Italy's incoming Prime Minister Mario Monti named a new technocrat cabinet on Wednesday after being confirmed in office by President Giorgio Napolitano. He will present his policy platform in the Senate on Thursday.

Here are some early reactions to the new government:


The new Monti government includes ministers of high-standing, technocrats. There are no political ministers. This could be a weakness but we will see with the start of their work if there is support and clear agreement from the parliament. I expect there will be this support. The new government will be able to use its initial phase to draft measures immediately.

The measures that help are clear: they are those identified in the letter from the ECB in August and in part taken up in the letter sent to (Italy's) European partners. The primary need is to remove opposition to some of the measures and to implement them.

The government ought to take measures ... on capital and pension reform. On the pensions front, the appointment of Elsa Fornero at the welfare ministry is a guarantee. Fornero is one of the top experts on pensions.

The fact that the premier will also be economy minister is a positive factor: the focus of the government's action will be on the economy and finance and it is important the prime minister is directly responsible for all this area.


The cabinet is made up partly of people Monti knows well and trusts and partly of people who have probably been suggested to him by President Napolitano as being credible in implementing what the government decides.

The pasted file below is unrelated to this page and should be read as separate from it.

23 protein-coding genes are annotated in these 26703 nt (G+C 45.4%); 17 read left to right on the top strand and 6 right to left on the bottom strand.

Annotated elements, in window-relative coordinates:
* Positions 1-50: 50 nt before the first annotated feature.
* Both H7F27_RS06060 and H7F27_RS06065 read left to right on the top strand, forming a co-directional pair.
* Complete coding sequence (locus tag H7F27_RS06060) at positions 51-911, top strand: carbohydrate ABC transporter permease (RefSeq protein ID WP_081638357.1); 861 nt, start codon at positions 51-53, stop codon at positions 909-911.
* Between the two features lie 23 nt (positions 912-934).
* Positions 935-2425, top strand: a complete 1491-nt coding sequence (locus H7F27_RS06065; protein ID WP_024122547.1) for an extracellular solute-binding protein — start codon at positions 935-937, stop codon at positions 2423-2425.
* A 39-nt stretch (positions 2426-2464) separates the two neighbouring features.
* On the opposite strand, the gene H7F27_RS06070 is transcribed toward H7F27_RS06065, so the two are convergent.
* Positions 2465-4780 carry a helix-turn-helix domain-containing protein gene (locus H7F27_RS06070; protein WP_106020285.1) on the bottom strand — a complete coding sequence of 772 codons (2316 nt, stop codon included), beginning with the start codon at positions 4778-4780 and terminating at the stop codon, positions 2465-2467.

It's interesting that Monti has kept the economy ministry for himself. He obviously wants to be in control of what is clearly the most critical area.

(New Industry and Infrastructure Minister) Corrado Passera clearly has political leanings (he is considered close to the centre-left) but more important is that he has been a CEO, so he is someone who can make things happen. That is very welcome.

The only question for Italy is: 'is it too late?'


Mario Monti has kept the economy ministry for himself as expected. The list of ministers is perhaps a little longer than markets had expected but it seems to me that there is good mix of specialties.

A majority of names are academics with undeniable experience in their respective sectors.

I think that the choice of Passera as Industry and Infrastructure Minister is important considering the crisis originated in the financial sector.

Another important name is that of Piero Giarda, who has been undersecretary in the past and is an expert on public finances.

The new prime minister however hasn't given anything away on the programme.

(Writing by Nigel Tutt)